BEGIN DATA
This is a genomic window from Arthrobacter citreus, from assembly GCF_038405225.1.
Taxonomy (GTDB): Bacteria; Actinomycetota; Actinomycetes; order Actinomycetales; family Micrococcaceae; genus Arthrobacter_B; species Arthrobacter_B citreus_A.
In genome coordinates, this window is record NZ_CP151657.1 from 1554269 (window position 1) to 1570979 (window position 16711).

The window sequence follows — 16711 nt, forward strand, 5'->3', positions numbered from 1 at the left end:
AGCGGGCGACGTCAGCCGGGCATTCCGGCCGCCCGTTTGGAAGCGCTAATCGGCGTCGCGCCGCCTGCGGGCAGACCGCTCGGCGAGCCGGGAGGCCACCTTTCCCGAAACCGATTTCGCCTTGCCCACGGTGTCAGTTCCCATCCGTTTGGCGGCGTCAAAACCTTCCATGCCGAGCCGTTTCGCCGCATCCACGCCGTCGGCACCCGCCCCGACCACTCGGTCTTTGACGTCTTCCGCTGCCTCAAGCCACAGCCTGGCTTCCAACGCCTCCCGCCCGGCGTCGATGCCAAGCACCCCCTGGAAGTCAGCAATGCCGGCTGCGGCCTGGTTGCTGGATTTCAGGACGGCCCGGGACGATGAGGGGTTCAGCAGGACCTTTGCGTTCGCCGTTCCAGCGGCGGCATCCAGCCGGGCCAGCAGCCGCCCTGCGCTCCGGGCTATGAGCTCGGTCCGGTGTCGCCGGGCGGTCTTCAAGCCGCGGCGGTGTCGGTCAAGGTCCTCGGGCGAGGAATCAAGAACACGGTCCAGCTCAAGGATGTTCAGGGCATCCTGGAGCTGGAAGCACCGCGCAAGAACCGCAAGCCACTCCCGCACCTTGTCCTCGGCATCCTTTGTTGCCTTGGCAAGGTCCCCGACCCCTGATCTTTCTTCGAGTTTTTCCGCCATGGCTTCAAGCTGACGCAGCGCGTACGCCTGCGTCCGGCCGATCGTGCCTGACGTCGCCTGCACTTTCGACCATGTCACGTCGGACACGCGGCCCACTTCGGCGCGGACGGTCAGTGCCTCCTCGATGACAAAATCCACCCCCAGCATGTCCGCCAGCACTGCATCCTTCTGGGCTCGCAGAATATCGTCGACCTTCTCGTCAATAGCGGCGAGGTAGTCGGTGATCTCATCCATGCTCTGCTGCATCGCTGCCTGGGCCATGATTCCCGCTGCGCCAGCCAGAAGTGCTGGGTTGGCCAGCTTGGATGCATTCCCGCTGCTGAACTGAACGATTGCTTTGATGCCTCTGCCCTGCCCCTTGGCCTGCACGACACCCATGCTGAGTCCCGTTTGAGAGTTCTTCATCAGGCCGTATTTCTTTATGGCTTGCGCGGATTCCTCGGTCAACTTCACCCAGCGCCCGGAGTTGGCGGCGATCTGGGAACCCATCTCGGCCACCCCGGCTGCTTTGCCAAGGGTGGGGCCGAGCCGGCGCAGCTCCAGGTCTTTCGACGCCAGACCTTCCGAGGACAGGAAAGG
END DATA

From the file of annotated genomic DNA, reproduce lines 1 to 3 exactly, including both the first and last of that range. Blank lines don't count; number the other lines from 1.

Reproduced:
This is a genomic window from Arthrobacter citreus, from assembly GCF_038405225.1.
Taxonomy (GTDB): Bacteria; Actinomycetota; Actinomycetes; order Actinomycetales; family Micrococcaceae; genus Arthrobacter_B; species Arthrobacter_B citreus_A.
In genome coordinates, this window is record NZ_CP151657.1 from 1554269 (window position 1) to 1570979 (window position 16711).